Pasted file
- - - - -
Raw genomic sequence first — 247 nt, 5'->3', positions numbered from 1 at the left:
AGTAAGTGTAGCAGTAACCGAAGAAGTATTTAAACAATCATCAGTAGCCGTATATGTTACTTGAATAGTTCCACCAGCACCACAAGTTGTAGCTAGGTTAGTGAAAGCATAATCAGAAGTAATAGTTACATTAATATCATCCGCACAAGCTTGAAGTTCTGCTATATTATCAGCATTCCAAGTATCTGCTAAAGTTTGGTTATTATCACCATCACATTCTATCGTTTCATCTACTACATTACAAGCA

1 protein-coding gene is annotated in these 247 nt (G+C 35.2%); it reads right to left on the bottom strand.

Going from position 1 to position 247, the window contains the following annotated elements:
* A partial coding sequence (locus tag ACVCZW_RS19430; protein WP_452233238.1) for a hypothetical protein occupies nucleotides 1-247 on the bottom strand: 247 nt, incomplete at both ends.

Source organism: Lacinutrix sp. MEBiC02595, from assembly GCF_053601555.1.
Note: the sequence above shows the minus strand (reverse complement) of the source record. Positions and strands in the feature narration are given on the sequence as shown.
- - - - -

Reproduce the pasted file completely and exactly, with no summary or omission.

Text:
Raw genomic sequence first — 247 nt, 5'->3', positions numbered from 1 at the left:
AGTAAGTGTAGCAGTAACCGAAGAAGTATTTAAACAATCATCAGTAGCCGTATATGTTACTTGAATAGTTCCACCAGCACCACAAGTTGTAGCTAGGTTAGTGAAAGCATAATCAGAAGTAATAGTTACATTAATATCATCCGCACAAGCTTGAAGTTCTGCTATATTATCAGCATTCCAAGTATCTGCTAAAGTTTGGTTATTATCACCATCACATTCTATCGTTTCATCTACTACATTACAAGCA

1 protein-coding gene is annotated in these 247 nt (G+C 35.2%); it reads right to left on the bottom strand.

Going from position 1 to position 247, the window contains the following annotated elements:
* A partial coding sequence (locus tag ACVCZW_RS19430; protein WP_452233238.1) for a hypothetical protein occupies nucleotides 1-247 on the bottom strand: 247 nt, incomplete at both ends.

Source organism: Lacinutrix sp. MEBiC02595, from assembly GCF_053601555.1.
Note: the sequence above shows the minus strand (reverse complement) of the source record. Positions and strands in the feature narration are given on the sequence as shown.